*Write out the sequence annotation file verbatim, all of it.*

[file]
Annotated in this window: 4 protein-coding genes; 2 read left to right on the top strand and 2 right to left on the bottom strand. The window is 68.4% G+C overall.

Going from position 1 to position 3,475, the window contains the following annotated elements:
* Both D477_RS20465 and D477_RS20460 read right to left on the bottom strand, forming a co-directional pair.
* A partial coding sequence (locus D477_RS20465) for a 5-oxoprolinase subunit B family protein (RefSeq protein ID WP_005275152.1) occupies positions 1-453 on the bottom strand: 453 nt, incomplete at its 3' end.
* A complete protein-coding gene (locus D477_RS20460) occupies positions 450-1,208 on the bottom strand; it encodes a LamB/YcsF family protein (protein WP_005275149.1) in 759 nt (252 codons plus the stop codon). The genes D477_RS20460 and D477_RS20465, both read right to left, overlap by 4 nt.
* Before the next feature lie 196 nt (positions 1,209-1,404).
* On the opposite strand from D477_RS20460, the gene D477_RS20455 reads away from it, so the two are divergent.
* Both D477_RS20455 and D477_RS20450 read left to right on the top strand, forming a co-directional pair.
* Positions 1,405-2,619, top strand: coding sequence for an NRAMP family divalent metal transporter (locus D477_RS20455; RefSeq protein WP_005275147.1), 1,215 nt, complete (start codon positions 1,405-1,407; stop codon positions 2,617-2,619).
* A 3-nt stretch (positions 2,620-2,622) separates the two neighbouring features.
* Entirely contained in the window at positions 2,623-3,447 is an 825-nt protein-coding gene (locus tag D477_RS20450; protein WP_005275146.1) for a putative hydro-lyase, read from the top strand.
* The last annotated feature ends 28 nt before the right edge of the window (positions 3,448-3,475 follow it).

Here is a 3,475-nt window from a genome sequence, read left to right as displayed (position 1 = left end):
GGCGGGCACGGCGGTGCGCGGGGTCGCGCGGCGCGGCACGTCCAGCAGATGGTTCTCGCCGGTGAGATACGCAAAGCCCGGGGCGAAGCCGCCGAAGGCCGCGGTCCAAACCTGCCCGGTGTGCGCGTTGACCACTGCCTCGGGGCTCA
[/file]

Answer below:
Annotated in this window: 4 protein-coding genes; 2 read left to right on the top strand and 2 right to left on the bottom strand. The window is 68.4% G+C overall.

Going from position 1 to position 3,475, the window contains the following annotated elements:
* Both D477_RS20465 and D477_RS20460 read right to left on the bottom strand, forming a co-directional pair.
* A partial coding sequence (locus D477_RS20465) for a 5-oxoprolinase subunit B family protein (RefSeq protein ID WP_005275152.1) occupies positions 1-453 on the bottom strand: 453 nt, incomplete at its 3' end.
* A complete protein-coding gene (locus D477_RS20460) occupies positions 450-1,208 on the bottom strand; it encodes a LamB/YcsF family protein (protein WP_005275149.1) in 759 nt (252 codons plus the stop codon). The genes D477_RS20460 and D477_RS20465, both read right to left, overlap by 4 nt.
* Before the next feature lie 196 nt (positions 1,209-1,404).
* On the opposite strand from D477_RS20460, the gene D477_RS20455 reads away from it, so the two are divergent.
* Both D477_RS20455 and D477_RS20450 read left to right on the top strand, forming a co-directional pair.
* Positions 1,405-2,619, top strand: coding sequence for an NRAMP family divalent metal transporter (locus D477_RS20455; RefSeq protein WP_005275147.1), 1,215 nt, complete (start codon positions 1,405-1,407; stop codon positions 2,617-2,619).
* A 3-nt stretch (positions 2,620-2,622) separates the two neighbouring features.
* Entirely contained in the window at positions 2,623-3,447 is an 825-nt protein-coding gene (locus tag D477_RS20450; protein WP_005275146.1) for a putative hydro-lyase, read from the top strand.
* The last annotated feature ends 28 nt before the right edge of the window (positions 3,448-3,475 follow it).

Here is a 3,475-nt window from a genome sequence, read left to right as displayed (position 1 = left end):
GGCGGGCACGGCGGTGCGCGGGGTCGCGCGGCGCGGCACGTCCAGCAGATGGTTCTCGCCGGTGAGATACGCAAAGCCCGGGGCGAAGCCGCCGAAGGCCGCGGTCCAAACCTGCCCGGTGTGCGCGTTGACCACTGCCTCGGGGCTCA